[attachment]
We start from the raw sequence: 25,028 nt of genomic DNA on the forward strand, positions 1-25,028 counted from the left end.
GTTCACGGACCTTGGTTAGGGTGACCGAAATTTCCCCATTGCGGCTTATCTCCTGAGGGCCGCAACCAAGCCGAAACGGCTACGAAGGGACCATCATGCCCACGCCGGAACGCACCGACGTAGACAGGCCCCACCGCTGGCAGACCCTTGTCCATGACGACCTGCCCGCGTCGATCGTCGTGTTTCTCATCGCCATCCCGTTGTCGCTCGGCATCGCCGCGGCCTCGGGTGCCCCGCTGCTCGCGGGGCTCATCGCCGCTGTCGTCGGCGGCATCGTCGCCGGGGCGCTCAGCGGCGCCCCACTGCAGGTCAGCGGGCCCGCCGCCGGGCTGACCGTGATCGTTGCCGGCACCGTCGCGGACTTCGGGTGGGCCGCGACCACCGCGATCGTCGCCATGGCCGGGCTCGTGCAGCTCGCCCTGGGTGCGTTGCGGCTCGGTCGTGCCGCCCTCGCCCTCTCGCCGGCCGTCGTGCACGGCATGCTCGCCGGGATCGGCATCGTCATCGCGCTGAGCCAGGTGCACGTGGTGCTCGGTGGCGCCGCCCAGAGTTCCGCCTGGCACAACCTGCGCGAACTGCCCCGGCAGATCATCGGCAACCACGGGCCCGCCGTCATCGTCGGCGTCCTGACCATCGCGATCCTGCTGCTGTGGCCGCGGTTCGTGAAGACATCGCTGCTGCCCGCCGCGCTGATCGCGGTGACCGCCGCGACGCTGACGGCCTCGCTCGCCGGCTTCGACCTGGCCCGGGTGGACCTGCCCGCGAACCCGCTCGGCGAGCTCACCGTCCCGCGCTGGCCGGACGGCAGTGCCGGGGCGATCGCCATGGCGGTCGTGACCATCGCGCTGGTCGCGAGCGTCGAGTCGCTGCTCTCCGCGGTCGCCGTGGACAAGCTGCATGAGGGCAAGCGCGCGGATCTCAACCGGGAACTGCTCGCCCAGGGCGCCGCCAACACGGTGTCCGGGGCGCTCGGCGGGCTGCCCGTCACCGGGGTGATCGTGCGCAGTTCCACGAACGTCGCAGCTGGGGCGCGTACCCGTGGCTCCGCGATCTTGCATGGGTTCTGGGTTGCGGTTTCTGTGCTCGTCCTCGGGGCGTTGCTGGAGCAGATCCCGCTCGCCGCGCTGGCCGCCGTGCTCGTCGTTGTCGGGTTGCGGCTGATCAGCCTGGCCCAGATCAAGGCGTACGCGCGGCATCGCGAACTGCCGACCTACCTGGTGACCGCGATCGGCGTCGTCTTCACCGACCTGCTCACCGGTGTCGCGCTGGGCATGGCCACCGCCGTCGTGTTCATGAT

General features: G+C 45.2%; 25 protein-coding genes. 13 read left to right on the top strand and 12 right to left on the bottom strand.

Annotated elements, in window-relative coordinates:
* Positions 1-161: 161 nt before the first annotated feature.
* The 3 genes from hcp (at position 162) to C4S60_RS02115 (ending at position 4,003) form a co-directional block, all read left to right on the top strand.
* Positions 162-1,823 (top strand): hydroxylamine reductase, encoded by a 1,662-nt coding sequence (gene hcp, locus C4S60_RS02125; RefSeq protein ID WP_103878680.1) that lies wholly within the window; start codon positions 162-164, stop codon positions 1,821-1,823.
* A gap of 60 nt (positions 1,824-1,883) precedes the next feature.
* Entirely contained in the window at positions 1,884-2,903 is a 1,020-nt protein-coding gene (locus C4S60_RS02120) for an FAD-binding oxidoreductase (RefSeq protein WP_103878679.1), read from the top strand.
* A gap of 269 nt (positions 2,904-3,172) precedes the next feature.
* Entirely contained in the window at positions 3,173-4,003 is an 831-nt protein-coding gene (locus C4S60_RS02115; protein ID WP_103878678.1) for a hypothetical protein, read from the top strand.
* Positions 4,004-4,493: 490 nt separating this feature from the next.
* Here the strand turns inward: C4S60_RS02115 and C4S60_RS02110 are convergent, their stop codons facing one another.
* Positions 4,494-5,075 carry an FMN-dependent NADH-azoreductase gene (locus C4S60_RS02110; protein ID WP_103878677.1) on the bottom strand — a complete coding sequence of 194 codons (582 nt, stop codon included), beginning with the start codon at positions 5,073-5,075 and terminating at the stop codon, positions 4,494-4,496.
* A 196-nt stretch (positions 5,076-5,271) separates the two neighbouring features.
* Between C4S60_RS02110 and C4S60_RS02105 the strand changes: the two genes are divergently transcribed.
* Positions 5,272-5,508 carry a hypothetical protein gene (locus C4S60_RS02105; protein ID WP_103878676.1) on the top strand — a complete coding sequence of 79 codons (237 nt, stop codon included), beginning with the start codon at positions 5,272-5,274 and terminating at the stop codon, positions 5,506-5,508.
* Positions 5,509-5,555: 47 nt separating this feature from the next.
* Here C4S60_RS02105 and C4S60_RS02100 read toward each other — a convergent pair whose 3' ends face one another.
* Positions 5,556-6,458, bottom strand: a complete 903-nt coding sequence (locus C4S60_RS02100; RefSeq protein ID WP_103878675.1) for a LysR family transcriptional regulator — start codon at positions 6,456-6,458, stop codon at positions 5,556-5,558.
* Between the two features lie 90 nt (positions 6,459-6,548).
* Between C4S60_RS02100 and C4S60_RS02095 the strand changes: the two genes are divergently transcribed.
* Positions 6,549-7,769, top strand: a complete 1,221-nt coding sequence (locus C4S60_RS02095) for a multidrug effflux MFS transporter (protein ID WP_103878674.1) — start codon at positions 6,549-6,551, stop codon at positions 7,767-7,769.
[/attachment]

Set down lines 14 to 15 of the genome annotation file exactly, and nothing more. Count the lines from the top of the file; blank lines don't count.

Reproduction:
* Positions 4,494-5,075 carry an FMN-dependent NADH-azoreductase gene (locus C4S60_RS02110; protein ID WP_103878677.1) on the bottom strand — a complete coding sequence of 194 codons (582 nt, stop codon included), beginning with the start codon at positions 5,073-5,075 and terminating at the stop codon, positions 4,494-4,496.
* A 196-nt stretch (positions 5,076-5,271) separates the two neighbouring features.